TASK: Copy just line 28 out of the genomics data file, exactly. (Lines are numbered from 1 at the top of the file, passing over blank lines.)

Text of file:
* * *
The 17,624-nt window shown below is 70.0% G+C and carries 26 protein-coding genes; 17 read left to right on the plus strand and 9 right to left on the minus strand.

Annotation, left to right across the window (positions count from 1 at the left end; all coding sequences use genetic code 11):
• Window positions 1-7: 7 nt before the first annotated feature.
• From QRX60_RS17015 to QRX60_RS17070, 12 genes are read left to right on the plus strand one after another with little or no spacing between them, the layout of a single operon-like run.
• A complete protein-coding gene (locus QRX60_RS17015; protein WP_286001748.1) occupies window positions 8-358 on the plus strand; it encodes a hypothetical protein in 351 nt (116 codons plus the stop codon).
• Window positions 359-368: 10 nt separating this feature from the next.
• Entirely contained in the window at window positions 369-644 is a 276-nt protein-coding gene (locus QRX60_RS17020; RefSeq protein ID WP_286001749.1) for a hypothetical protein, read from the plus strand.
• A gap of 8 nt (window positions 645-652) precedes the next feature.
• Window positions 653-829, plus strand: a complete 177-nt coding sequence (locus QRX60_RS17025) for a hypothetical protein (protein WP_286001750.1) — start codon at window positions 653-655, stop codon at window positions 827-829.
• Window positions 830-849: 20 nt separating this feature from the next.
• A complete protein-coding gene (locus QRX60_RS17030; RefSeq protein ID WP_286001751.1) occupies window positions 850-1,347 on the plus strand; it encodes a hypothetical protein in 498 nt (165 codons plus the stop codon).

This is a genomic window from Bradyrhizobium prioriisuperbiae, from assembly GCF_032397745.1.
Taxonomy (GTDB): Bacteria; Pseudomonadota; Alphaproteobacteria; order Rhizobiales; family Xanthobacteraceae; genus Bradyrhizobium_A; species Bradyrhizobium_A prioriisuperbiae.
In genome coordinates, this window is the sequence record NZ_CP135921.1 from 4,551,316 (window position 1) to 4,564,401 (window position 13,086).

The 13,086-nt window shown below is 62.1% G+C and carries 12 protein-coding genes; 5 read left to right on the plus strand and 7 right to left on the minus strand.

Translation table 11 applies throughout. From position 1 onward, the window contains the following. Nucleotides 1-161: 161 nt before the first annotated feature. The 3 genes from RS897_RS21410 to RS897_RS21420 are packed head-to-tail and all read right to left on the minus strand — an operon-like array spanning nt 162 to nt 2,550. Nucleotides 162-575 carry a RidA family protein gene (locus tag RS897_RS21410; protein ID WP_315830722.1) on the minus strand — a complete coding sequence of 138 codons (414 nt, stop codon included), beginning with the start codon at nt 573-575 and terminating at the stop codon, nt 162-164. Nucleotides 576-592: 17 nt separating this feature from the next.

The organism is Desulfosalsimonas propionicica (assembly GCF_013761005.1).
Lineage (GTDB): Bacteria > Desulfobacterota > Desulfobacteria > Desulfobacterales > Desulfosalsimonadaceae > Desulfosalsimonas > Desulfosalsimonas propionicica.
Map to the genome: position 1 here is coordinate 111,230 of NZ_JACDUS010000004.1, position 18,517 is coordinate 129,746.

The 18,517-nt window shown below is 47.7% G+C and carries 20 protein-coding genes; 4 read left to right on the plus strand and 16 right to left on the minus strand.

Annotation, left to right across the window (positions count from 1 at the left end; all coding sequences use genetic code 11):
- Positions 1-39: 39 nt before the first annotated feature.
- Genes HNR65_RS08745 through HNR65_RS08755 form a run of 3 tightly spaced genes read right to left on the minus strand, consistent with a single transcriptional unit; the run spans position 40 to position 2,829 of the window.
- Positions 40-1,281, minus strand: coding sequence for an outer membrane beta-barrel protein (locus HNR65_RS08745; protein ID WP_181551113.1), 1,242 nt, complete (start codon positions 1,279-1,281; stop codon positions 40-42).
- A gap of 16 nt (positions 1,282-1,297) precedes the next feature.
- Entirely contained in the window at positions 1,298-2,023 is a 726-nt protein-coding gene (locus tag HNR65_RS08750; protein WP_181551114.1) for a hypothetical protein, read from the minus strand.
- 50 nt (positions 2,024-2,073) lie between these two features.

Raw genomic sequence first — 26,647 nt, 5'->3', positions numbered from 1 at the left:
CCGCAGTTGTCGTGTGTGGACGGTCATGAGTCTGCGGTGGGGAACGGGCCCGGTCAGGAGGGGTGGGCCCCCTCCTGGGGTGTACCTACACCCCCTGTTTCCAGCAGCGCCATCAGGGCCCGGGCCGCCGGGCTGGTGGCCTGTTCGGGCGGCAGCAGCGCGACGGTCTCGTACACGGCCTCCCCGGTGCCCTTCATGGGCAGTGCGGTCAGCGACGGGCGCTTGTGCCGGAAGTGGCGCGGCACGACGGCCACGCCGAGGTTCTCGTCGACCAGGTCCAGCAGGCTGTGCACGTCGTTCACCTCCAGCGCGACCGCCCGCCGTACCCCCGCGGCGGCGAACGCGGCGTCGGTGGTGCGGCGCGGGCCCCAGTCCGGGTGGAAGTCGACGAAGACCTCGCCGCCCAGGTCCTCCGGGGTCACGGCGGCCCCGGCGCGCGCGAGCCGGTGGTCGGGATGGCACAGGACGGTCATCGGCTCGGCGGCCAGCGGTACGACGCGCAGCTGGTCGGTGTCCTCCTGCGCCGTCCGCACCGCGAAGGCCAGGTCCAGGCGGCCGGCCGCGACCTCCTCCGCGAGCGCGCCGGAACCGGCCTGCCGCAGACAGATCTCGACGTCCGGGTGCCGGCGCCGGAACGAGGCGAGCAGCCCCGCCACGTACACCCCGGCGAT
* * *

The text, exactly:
Raw genomic sequence first — 26,647 nt, 5'->3', positions numbered from 1 at the left: